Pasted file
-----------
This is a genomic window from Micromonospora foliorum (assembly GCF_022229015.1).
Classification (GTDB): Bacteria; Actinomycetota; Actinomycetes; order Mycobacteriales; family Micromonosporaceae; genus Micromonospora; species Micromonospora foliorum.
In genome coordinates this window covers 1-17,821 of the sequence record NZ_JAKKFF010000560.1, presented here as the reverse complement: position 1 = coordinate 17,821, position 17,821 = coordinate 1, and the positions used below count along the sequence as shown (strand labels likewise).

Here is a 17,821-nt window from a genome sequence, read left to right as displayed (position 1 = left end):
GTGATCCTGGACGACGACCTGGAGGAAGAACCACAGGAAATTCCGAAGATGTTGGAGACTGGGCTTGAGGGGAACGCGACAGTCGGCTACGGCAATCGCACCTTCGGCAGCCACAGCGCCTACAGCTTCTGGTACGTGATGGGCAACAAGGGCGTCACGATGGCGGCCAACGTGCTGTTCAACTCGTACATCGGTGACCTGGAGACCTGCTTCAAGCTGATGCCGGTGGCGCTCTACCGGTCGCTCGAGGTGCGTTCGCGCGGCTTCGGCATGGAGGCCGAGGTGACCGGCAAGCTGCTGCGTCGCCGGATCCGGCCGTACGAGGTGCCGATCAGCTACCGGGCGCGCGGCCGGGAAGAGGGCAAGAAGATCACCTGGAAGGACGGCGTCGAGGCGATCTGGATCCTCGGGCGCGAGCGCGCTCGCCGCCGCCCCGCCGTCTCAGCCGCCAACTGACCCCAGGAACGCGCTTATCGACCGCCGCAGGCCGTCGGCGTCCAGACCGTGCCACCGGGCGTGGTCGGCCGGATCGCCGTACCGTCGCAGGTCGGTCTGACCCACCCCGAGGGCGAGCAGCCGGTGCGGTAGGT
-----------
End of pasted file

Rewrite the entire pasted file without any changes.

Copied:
This is a genomic window from Micromonospora foliorum (assembly GCF_022229015.1).
Classification (GTDB): Bacteria; Actinomycetota; Actinomycetes; order Mycobacteriales; family Micromonosporaceae; genus Micromonospora; species Micromonospora foliorum.
In genome coordinates this window covers 1-17,821 of the sequence record NZ_JAKKFF010000560.1, presented here as the reverse complement: position 1 = coordinate 17,821, position 17,821 = coordinate 1, and the positions used below count along the sequence as shown (strand labels likewise).

Here is a 17,821-nt window from a genome sequence, read left to right as displayed (position 1 = left end):
GTGATCCTGGACGACGACCTGGAGGAAGAACCACAGGAAATTCCGAAGATGTTGGAGACTGGGCTTGAGGGGAACGCGACAGTCGGCTACGGCAATCGCACCTTCGGCAGCCACAGCGCCTACAGCTTCTGGTACGTGATGGGCAACAAGGGCGTCACGATGGCGGCCAACGTGCTGTTCAACTCGTACATCGGTGACCTGGAGACCTGCTTCAAGCTGATGCCGGTGGCGCTCTACCGGTCGCTCGAGGTGCGTTCGCGCGGCTTCGGCATGGAGGCCGAGGTGACCGGCAAGCTGCTGCGTCGCCGGATCCGGCCGTACGAGGTGCCGATCAGCTACCGGGCGCGCGGCCGGGAAGAGGGCAAGAAGATCACCTGGAAGGACGGCGTCGAGGCGATCTGGATCCTCGGGCGCGAGCGCGCTCGCCGCCGCCCCGCCGTCTCAGCCGCCAACTGACCCCAGGAACGCGCTTATCGACCGCCGCAGGCCGTCGGCGTCCAGACCGTGCCACCGGGCGTGGTCGGCCGGATCGCCGTACCGTCGCAGGTCGGTCTGACCCACCCCGAGGGCGAGCAGCCGGTGCGGTAGGT